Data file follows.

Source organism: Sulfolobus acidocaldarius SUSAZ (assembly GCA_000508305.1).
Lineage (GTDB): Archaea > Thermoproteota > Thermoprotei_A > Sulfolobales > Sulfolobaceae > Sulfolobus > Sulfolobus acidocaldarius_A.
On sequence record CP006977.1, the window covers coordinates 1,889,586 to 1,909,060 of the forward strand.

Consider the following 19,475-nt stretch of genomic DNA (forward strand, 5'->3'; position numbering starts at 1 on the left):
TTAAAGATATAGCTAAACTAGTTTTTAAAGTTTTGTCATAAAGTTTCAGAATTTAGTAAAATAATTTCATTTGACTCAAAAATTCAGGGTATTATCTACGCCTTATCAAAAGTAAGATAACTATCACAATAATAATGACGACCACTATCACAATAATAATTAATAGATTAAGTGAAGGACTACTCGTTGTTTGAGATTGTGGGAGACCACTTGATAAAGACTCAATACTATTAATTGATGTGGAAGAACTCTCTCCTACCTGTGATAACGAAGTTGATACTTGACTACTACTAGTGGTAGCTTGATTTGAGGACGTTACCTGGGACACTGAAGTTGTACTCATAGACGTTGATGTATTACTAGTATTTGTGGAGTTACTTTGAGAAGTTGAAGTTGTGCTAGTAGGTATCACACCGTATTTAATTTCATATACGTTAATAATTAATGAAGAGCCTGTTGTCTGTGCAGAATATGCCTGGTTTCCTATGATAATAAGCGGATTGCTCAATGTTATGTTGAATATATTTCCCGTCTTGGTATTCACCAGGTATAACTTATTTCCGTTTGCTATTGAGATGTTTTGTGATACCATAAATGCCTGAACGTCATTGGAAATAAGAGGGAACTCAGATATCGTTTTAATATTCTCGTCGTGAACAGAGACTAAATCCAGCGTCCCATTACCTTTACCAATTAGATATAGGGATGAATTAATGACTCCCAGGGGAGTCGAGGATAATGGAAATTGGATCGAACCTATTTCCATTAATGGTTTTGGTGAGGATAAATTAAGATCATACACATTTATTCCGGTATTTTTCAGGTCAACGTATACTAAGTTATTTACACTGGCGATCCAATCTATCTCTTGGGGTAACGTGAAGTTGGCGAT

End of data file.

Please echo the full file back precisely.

Source organism: Sulfolobus acidocaldarius SUSAZ (assembly GCA_000508305.1).
Lineage (GTDB): Archaea > Thermoproteota > Thermoprotei_A > Sulfolobales > Sulfolobaceae > Sulfolobus > Sulfolobus acidocaldarius_A.
On sequence record CP006977.1, the window covers coordinates 1,889,586 to 1,909,060 of the forward strand.

Consider the following 19,475-nt stretch of genomic DNA (forward strand, 5'->3'; position numbering starts at 1 on the left):
TTAAAGATATAGCTAAACTAGTTTTTAAAGTTTTGTCATAAAGTTTCAGAATTTAGTAAAATAATTTCATTTGACTCAAAAATTCAGGGTATTATCTACGCCTTATCAAAAGTAAGATAACTATCACAATAATAATGACGACCACTATCACAATAATAATTAATAGATTAAGTGAAGGACTACTCGTTGTTTGAGATTGTGGGAGACCACTTGATAAAGACTCAATACTATTAATTGATGTGGAAGAACTCTCTCCTACCTGTGATAACGAAGTTGATACTTGACTACTACTAGTGGTAGCTTGATTTGAGGACGTTACCTGGGACACTGAAGTTGTACTCATAGACGTTGATGTATTACTAGTATTTGTGGAGTTACTTTGAGAAGTTGAAGTTGTGCTAGTAGGTATCACACCGTATTTAATTTCATATACGTTAATAATTAATGAAGAGCCTGTTGTCTGTGCAGAATATGCCTGGTTTCCTATGATAATAAGCGGATTGCTCAATGTTATGTTGAATATATTTCCCGTCTTGGTATTCACCAGGTATAACTTATTTCCGTTTGCTATTGAGATGTTTTGTGATACCATAAATGCCTGAACGTCATTGGAAATAAGAGGGAACTCAGATATCGTTTTAATATTCTCGTCGTGAACAGAGACTAAATCCAGCGTCCCATTACCTTTACCAATTAGATATAGGGATGAATTAATGACTCCCAGGGGAGTCGAGGATAATGGAAATTGGATCGAACCTATTTCCATTAATGGTTTTGGTGAGGATAAATTAAGATCATACACATTTATTCCGGTATTTTTCAGGTCAACGTATACTAAGTTATTTACACTGGCGATCCAATCTATCTCTTGGGGTAACGTGAAGTTGGCGAT